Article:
It looks like Romney’s mockery of Obama’s 2008 pledge of climate action had one positive impact.
At the 2012 Democratic National Convention, President Obama said tonight to a large national TV audience:
And yes, my plan will continue to reduce the carbon pollution that is heating our planet — because climate change is not a hoax. More droughts and floods and wildfires are not a joke. They’re a threat to our children’s future. And in this election, you can do something about it.
Worth filling up a couple of shot glasses, I’d say — though repeating the denier “hoax” frame is not the way to debunk it.
Here’s what leads up to it:
You can choose the path where we control more of our own energy. After thirty years of inaction, we raised fuel standards so that by the middle of the next decade, cars and trucks will go twice as far on a gallon of gas. We’ve doubled our use of renewable energy, and thousands of Americans have jobs today building wind turbines and long-lasting batteries. In the last year alone, we cut oil imports by one million barrels a day — more than any administration in recent history. And today, the United States of America is less dependent on foreign oil than at any time in nearly two decades.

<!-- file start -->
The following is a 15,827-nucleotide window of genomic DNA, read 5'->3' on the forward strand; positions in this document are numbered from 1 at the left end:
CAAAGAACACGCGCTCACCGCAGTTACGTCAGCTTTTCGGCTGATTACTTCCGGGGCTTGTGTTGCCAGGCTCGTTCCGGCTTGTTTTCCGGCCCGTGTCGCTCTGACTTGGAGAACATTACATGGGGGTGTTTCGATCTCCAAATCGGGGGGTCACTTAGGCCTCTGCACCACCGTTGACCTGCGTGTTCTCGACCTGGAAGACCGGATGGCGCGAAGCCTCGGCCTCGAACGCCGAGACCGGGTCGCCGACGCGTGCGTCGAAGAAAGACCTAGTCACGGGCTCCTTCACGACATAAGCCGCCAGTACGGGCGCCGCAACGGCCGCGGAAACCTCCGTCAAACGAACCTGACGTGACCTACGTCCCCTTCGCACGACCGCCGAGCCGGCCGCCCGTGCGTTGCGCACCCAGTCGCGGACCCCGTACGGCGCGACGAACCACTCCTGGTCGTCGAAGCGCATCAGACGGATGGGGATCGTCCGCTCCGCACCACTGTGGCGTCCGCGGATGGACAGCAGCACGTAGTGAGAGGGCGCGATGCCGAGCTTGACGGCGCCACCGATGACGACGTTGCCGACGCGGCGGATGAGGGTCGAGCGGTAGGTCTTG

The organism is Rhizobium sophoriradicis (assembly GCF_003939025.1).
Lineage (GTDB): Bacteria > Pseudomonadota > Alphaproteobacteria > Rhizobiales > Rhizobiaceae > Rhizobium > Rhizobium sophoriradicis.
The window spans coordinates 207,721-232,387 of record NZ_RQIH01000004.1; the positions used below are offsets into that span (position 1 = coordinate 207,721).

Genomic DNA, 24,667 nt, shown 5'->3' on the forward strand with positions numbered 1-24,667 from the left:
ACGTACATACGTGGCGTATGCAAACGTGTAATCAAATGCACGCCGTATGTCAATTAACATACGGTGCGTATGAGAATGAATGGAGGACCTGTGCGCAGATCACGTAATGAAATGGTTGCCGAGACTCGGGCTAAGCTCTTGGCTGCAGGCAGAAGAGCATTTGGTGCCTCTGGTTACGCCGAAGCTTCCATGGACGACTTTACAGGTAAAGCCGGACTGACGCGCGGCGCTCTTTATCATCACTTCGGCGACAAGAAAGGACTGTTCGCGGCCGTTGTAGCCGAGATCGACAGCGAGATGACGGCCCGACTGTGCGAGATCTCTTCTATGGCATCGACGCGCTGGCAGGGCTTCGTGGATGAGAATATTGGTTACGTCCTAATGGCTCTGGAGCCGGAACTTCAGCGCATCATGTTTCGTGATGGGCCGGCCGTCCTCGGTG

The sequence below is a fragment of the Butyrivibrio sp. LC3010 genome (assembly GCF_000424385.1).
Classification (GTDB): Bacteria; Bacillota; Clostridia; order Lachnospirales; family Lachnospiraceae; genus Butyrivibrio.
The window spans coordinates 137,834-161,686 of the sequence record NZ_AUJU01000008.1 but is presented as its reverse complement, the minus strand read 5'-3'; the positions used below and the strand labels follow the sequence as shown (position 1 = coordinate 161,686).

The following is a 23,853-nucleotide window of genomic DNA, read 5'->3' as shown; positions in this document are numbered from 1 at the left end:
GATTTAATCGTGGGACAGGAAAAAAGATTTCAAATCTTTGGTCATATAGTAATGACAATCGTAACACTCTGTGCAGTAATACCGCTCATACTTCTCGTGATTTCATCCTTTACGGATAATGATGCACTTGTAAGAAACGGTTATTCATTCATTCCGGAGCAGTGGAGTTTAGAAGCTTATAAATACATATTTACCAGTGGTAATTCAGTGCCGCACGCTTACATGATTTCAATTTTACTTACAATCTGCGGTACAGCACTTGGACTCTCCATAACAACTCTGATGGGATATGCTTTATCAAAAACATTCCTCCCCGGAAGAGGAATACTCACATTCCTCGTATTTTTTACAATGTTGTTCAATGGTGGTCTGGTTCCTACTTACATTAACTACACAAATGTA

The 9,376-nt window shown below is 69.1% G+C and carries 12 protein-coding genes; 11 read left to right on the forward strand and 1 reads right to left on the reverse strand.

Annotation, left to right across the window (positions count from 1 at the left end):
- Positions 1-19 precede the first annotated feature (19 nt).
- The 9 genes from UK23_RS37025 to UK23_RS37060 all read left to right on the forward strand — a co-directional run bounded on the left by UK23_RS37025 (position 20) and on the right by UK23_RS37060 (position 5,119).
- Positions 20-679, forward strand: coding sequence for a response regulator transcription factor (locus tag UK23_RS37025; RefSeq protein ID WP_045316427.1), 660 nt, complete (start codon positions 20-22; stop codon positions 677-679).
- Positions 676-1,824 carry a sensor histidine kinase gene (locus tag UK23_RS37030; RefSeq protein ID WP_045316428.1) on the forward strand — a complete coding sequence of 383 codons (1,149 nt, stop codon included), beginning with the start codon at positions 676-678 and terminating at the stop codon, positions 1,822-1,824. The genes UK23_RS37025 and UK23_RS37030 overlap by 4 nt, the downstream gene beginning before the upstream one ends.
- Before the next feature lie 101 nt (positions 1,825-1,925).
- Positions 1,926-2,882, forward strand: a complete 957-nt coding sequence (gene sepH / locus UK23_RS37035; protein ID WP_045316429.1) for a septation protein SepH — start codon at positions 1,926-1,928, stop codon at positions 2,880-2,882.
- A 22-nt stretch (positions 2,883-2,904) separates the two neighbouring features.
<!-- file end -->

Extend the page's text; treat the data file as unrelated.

Now you have a choice — between a strategy that reverses this progress, or one that builds on it. We’ve opened millions of new acres for oil and gas exploration in the last three years, and we’ll open more. But unlike my opponent, I will not let oil companies write this country’s energy plan, or endanger our coastlines, or collect another $4 billion in corporate welfare from our taxpayers.
We’re offering a better path — a future where we keep investing in wind and solar and clean coal; where farmers and scientists harness new biofuels to power our cars and trucks; where construction workers build homes and factories that waste less energy; where we develop a hundred year supply of natural gas that’s right beneath our feet. If you choose this path, we can cut our oil imports in half by 2020 and support more than 600,000 new jobs in natural gas alone.
Yes, that’s an “all of the above” energy policy. So down one drink and put the other down the drain.
Beats mockery, though. Comments?
UPDATE: Good speech with a great finish. I’d still give Bill Clinton props for the best speech of both conventions. Gov. Jennifer Granholm had the best line of the night:
In Romney’s world, the cars get the elevator; the workers get the shaft.